During the ongoing coronavirus pandemic, many have expressed interest in vote-by-mail because of the health risks associated with large crowds at polling places. In response, President Donald Trump repeatedly criticized voting by mail by falsely claiming it facilitates voter fraud. Some have also been concerned about the policies of the new Postmaster General, Louis DeJoy, that will slow delivery significantly just three months before the election. In addition, the Trump campaign has sued New Jersey and Nevada for their plans to increase voter accessibility in their respective states. These lawsuits rely heavily on the legal reasoning laid out in the U.S. Supreme Court case Bush v. Gore. If successful, they could drastically change future elections for the worse.
On Aug.14, New Jersey Gov. Phil Murphy (D) issued an executive order that gave every voter in the state a mail-in ballot. On Aug. 3, Nevada Gov. Steve Sisolak (D) signed legislation that sent absentee ballots to all active voters. Trump accused these moves to increase voter turnout as politically charged, saying the decision would “[make] it impossible for Republicans to win the state.”
It’s not difficult to guess why Trump attacked vote-by-mail and brought lawsuits against NJ and NV. Studies have shown that former Vice President Joe Biden leads among people who intend to vote by mail, with 76% of people who intend to vote by mail being Biden-voters while only 20% are Trump voters. The obvious partisanship doesn’t stop there though — Trump reversed his attacks on mail-in voting when it came to Florida, citing that “Florida’s got a great Republican governor.”
The reprisal of Bush v. Gore is one of the most jarring aspects of the Trump campaign’s lawsuits. The case’s 5-4 ruling ended a Florida vote recount in the 2000 presidential election between George W. Bush and Al Gore. Although the case still resonates in our culture and is often criticized for its seemingly outcome-driven, partisan judicial decision making, its legal principle has since been regarded as a one-time-only event. The decision has not been cited since the 2000 election. However, as Trump continues to escalate attacks on mail-in voting, his lawyers are trying to revive Bush v. Gore. Trump’s lawyers are citing the case to argue that states’ mail-in voting procedures vary too widely to be protected under the Constitution.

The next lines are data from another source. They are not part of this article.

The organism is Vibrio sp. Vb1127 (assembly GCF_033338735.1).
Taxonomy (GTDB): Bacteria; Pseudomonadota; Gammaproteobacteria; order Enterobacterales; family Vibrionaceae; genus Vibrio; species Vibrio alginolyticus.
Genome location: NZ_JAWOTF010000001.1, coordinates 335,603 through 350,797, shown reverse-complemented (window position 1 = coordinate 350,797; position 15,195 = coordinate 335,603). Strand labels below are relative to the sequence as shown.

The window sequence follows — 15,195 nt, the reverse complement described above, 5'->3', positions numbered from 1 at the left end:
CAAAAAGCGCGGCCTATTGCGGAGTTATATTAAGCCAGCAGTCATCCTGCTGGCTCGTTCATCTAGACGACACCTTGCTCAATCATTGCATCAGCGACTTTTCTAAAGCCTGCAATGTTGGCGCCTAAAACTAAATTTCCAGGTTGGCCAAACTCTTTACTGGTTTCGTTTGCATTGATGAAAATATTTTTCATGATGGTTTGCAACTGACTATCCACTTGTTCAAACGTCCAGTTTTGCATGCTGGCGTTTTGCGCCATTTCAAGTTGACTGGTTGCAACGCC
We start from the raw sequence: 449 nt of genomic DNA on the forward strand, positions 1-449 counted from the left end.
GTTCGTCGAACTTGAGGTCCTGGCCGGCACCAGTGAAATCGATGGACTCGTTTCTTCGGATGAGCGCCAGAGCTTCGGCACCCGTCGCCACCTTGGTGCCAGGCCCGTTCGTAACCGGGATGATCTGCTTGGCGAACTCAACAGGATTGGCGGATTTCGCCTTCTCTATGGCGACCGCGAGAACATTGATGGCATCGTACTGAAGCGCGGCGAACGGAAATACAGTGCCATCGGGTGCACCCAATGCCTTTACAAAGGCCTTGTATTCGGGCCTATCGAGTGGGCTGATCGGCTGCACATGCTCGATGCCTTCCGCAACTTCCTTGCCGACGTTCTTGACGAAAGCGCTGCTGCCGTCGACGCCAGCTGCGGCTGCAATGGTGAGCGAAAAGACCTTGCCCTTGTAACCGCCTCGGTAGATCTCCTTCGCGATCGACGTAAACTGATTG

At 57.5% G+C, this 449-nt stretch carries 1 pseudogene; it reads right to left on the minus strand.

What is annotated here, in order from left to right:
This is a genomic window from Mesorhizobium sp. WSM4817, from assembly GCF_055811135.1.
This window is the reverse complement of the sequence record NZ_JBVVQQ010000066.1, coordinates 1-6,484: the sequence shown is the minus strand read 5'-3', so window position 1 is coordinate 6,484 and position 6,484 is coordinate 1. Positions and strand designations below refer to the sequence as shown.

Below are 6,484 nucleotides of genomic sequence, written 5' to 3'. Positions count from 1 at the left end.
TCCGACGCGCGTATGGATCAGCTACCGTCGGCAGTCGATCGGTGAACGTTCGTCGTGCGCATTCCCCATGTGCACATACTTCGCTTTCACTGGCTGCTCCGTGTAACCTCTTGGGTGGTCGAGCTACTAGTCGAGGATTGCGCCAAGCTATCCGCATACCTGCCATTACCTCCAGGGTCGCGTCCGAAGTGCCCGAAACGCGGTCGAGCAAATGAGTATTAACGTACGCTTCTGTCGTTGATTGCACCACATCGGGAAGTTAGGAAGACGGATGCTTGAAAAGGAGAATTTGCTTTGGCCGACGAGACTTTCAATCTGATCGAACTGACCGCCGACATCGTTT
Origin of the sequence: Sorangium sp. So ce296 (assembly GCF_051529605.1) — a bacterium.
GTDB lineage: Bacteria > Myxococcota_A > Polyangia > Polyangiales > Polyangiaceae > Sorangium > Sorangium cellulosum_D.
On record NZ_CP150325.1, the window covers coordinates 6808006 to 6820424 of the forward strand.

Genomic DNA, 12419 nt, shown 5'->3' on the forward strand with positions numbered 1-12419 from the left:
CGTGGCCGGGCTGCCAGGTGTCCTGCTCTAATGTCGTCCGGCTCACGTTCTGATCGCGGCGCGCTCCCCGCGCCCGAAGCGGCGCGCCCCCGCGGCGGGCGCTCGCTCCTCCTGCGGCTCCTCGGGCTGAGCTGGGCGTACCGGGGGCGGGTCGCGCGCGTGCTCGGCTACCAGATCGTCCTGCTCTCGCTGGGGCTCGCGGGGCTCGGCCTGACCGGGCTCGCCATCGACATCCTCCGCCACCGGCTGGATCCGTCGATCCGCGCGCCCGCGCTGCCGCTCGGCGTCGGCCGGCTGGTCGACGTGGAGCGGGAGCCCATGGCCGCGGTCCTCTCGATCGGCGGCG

The Bush v. Gore debacle tore apart the country in 2000, a considerably less polarized time. On election night, Florida’s 25 electoral votes were up for grabs, and the race was determined too tight to call that night. For the next five weeks, the country was seized in a war of ballots, election laws and the courts. The final decision by the Supreme Court determined that the recounts must stop, as the process for assessing the contested ballots varied too much from county to county. This disastrous decision was seen as deeply partisan.
If this new legal approach succeeds, not only would it legitimize Trump’s unfounded attacks on vote-by-mail, but it would also inevitably catalyze more Bush v. Gore-inspired litigation. Joan Biskupic, CNN legal analyst, wrote “As Trump continues to challenge mail-in voting, it is not difficult to imagine more Bush v. Gore-inspired litigation and even a possible replay of the milestone case in the guise of Trump v. Biden.” The Trump campaign is claiming that New Jersey and Nevada have made unconstitutional decisions to increase voter turnout in their states. Like in Bush v. Gore, if Trump’s legal argument wins over the courts, hundreds of thousands of votes could be discarded this November.
The Trump campaign is teeing up a future of highly political litigation where Republicans can seek relief from courts dominated by Republicans. If the case goes forward, another very conservative Supreme Court could very well decide the fate of another election. Bush v. Gore was one of the most politically consequential decisions in U.S. history, and permanently damaged the court’s image as an institution above politics. As baseless voter fraud accusations become more salient in our culture, more and more election results will be contested and the courts will be left to decide their outcomes. If Bush v. Gore is not only repeated, but legitimized in the legal canon, the role of the courts in our elections may be forever changed.
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